Young People Read Old SFF

The Pleiades

Otis Kidwell Burger

Young People Read Old SFF

6 Oct, 2020

Otis Kidwell Burger is an author to whom I was introduced by Rediscovery Vol 1: SF by Women 1958 – 1963. The Pleiades is impressive enough readers would no doubt run out to acquire her other works. Unfortunately, Rediscovery’s biographical entry on her reveals that her SF career was quite short1. At least, I assume younger readers would react as positively as I did. How did my Young People actually feel?

You can purchase Rediscovery Vol 1: SF by Women 1958 – 1963 here.

1: It seems there is more to life than science fiction, to judge by her career. 


This one really appealed to me and I liked it a lot. It has a great atmosphere but is very different from what I had expected. An interesting mix of the dark carnival, science fiction creatures and ideas about identity. The element I think I most liked is the writing itself, it is just luscious and full.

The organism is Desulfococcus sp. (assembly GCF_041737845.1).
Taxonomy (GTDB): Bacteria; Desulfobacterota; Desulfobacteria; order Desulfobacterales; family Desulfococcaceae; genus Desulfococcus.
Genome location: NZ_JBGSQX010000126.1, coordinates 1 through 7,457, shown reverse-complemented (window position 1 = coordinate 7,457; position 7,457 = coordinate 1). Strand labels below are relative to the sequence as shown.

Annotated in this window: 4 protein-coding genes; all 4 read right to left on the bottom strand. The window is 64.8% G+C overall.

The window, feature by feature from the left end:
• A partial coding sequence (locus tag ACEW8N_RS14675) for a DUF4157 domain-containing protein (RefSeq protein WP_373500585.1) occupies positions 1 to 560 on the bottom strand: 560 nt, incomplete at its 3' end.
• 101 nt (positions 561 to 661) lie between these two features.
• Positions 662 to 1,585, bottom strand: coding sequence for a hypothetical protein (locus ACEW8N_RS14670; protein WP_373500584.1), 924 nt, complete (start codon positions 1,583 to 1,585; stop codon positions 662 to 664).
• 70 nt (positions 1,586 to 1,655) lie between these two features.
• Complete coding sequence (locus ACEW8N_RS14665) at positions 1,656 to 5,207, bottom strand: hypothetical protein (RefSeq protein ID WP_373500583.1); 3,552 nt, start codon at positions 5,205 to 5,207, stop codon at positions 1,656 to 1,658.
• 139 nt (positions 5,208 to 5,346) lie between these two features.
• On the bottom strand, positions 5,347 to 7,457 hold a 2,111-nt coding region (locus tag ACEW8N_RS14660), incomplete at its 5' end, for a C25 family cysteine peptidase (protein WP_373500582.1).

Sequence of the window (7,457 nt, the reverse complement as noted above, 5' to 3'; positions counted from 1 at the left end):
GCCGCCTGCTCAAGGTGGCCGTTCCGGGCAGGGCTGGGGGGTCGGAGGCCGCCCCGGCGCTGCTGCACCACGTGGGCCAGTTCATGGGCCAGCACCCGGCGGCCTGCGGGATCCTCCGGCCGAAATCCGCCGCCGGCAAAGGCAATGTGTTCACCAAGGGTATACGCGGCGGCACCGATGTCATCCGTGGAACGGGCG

I thought it really interesting, the twist at the end. A turn to the grotesque, but in a way that should be understandable. Still, to them, it really was more than they could handle. Perhaps to me also.

I suppose it’s made me consider how I think about age and mortality. When nobody ages anymore, being confronted with the bodily effects of old age can really seem disturbing in contrast. Comparing that disgust reaction with the attitude of the revolutionaries that aging is necessary and immortality is bad for society, and you’ve really got an interesting mix of ideas and attitudes.

One of the benefits of the short story format is exploring ideas that won’t span an entire book (or series of books, even). I liked how they explored this idea. Seen how a possible future might react to age in an ageless…well, age. Some romanticise it, some are repulsed by it, and some exploit it. Not that different from nowadays, really.